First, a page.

Step 1: Segment Your Market
Your organization, product or brand can't be all things to all people. This is why you need to use market segmentation to divide your customers into groups of people with common characteristics and needs. This allows you to tailor your approach to meet each group's needs cost-effectively, and this gives you a huge advantage over competitors who use a "one size fits all" approach.
There are many different ways to segment your target markets. For example, you can use the following approaches:
Demographic – By personal attributes such as age, marital status, gender, ethnicity, sexuality, education, or occupation.
Geographic – By country, region, state, city, or neighborhood.
Psychographic – By personality, risk aversion, values, or lifestyle.
Behavioral – By how people use the product, how loyal they are, or the benefits that they are looking for.
Step 2: Target Your Best Customers
Next, you decide which segments to target by finding the most attractive ones. There are several factors to consider here.
First, look at the profitability of each segment. Which customer groups contribute most to your bottom line?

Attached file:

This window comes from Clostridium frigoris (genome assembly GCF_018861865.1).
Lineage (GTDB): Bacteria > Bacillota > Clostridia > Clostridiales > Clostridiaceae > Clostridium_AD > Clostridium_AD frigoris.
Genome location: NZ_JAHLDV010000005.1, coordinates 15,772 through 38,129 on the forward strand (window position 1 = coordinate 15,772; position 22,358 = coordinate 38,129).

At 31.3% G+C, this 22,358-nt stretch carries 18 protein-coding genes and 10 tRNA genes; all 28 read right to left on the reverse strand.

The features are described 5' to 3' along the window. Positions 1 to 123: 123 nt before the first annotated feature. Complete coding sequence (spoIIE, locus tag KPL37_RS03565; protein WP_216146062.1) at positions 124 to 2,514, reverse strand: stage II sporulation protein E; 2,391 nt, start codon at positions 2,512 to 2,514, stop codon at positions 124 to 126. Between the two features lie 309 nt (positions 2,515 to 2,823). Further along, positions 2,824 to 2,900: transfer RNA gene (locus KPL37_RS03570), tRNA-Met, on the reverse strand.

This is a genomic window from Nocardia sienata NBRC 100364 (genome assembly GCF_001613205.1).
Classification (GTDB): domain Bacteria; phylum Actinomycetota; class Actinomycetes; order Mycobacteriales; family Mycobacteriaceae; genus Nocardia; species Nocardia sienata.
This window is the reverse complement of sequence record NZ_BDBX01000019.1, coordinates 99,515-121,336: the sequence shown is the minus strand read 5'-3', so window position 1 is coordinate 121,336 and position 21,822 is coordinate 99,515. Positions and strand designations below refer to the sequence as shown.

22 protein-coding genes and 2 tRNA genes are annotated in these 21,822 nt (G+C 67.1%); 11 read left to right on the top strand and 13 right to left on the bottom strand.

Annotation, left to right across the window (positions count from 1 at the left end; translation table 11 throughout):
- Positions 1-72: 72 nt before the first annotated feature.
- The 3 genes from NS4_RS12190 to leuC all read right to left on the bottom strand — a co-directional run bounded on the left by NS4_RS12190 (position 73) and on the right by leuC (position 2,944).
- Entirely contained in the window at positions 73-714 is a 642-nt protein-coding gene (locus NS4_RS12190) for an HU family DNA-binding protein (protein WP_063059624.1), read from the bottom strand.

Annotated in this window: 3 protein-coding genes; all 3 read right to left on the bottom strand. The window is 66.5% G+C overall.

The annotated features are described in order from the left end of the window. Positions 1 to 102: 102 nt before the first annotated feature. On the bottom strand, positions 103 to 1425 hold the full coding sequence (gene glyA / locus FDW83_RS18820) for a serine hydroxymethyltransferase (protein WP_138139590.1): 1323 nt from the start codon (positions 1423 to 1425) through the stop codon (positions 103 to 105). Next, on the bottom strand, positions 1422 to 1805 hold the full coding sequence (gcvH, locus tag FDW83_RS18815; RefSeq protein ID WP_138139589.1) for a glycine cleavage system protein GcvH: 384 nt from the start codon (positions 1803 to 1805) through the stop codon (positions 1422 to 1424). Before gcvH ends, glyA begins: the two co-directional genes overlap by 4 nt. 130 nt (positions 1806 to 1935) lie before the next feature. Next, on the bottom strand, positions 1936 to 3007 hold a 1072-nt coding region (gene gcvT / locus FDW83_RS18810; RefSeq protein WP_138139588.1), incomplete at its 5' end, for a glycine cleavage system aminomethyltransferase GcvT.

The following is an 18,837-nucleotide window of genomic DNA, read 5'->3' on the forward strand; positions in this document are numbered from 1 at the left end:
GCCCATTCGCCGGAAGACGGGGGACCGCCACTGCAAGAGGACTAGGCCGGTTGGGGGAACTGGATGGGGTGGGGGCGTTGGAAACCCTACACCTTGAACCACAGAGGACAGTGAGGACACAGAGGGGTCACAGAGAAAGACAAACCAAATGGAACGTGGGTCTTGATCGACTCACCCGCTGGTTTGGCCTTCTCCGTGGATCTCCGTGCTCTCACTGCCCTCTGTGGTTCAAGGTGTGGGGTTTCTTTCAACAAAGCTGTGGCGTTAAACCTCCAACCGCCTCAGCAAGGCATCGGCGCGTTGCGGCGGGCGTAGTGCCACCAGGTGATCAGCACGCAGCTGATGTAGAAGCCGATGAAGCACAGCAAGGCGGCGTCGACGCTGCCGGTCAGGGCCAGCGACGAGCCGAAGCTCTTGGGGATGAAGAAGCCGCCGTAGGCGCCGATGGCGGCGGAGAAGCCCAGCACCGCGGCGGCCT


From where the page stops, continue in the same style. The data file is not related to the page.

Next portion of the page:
Next, analyze the size and potential growth of each customer group. Is it large enough to be worth addressing? Is steady growth possible? And how does it compare with the other segments? (Make sure that you won't be reducing revenue by shifting your focus to a niche market that's too small.)
Last, think carefully about how well your organization can service this market. For example, are there any legal, technological or social barriers that could have an impact? Conduct a PEST Analysis to understand the opportunities and threats that might affect each segment.
Step 3: Position Your Offering
In this last step, your goal is to identify how you want to position your product to target the most valuable customer segments. Then, you can select the marketing mix that will be most effective for each of them.
First, consider why customers should purchase your product rather than those of your competitors. Do this by identifying your unique selling proposition , and draw a positioning map to understand how each segment perceives your product, brand or service. This will help you determine how best to position your offering.
Next, look at the wants and needs of each segment, or the problem that your product solves for these people. Create a value proposition that clearly explains how your offering will meet this requirement better than any of your competitors' products, and then develop a marketing campaign that presents this value proposition in a way that your audience will appreciate.
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